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Continuing on with my viewing habits ("Documentary"), I would be remiss if I failed to note I have watched a few non-documentary films lately as well.

One movie, in particular, is worth mentioning..."Metropolis."  Why is this film noteworthy? 

  • It's in German
  • It's a silent movie, so it doesn't matter that it's in German
  • The title cards are in English, so it REALLY doesn't matter it's in German
  • It's a long film by today's standard...2.5 hours
  • It contains special effects you wouldn't think possible in 1927
  • It's regarded as one of the better movies of all time

It's this last point that caught my attention.  Produced in 1927, the film appears on a variety "Top Movie" lists, especially those that look beyond American film.  Furthermore, it's an early Science Fiction-type movie, a genre I enjoy.  So, I watched it.

At first I was a little leery.  I'm not sure I've ever sat through an entire silent movie, not even Chaplin.  And, in fact, it did take a little time to get accustomed to the experience.  However, I suppose it wasn't any different than viewing a foreign-language film with sub-titles.  In no time your brain adapts.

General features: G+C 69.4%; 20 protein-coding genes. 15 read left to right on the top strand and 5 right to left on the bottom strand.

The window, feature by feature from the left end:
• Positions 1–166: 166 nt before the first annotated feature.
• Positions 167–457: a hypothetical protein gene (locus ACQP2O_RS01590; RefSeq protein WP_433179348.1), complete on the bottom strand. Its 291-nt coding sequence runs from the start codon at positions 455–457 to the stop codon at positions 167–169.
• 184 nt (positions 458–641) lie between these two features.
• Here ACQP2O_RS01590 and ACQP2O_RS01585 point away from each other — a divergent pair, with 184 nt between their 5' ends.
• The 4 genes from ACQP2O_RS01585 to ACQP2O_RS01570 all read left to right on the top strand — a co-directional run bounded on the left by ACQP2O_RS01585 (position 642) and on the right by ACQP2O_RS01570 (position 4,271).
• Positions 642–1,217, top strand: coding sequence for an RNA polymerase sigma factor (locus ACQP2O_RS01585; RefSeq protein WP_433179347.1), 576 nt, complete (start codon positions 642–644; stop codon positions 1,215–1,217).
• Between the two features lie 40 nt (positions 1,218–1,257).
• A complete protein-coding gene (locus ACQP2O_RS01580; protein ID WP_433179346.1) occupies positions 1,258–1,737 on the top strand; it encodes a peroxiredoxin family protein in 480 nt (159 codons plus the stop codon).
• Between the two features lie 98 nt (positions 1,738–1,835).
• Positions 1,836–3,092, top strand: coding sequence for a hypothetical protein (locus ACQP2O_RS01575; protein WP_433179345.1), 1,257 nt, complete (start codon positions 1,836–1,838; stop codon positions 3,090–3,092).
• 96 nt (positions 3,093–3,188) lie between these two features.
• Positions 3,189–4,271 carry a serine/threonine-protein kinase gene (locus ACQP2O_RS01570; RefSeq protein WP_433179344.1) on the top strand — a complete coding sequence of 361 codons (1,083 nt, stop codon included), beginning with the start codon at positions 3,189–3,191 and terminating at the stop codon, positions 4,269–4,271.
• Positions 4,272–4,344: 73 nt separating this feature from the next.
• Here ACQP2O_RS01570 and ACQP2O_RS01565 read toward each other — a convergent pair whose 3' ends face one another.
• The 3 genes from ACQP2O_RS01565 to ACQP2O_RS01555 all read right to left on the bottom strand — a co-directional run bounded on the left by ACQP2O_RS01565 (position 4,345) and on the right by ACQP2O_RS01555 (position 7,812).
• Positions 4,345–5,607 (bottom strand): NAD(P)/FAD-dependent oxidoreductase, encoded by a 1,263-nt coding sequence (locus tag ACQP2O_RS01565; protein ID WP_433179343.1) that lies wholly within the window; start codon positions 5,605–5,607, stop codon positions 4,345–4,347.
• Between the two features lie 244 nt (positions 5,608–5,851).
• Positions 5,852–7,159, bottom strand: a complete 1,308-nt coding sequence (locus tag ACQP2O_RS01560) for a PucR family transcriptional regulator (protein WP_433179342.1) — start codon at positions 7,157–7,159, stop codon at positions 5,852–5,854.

Soon I was engrossed in the story, the imagery, even the score.  The actors and actresses were absolutely compelling (especially the lead actress, Brigitte Helm, pictured above), and the special effects, imagery and scope of the film were pretty astounding, all things considered.

The film is hard to describe.  Perhaps part 1984 (the book), part Willie Wonka, and part Frankenstein.  Wikipedia describes it thusly:

Metropolis is a 1927 German expressionist film in the science-fiction genre directed by Fritz Lang. Produced in Germany during a stable period of the Weimar Republic, Metropolis is set in a futuristic urban dystopia and makes use of this context to explore the social crisis between workers and owners in capitalism. The film was produced in the Babelsberg Studios by Universum Film A.G. (UFA). The most expensive silent film ever made, it cost approximately 5 million Reichsmark.

All in all, Metropolis was a unique movie experience for me, and if you find yourself with 2.5 hours to spare and a Netflix account, I highly recommend this movie.

More Info: In 2008, a 16mm negative of the complete movie, containing 25 minutes of unseen footage, was found in Argentina.  The film was restored, and re-premiered in 2010.  Here is the trailer for this new, definitive edition: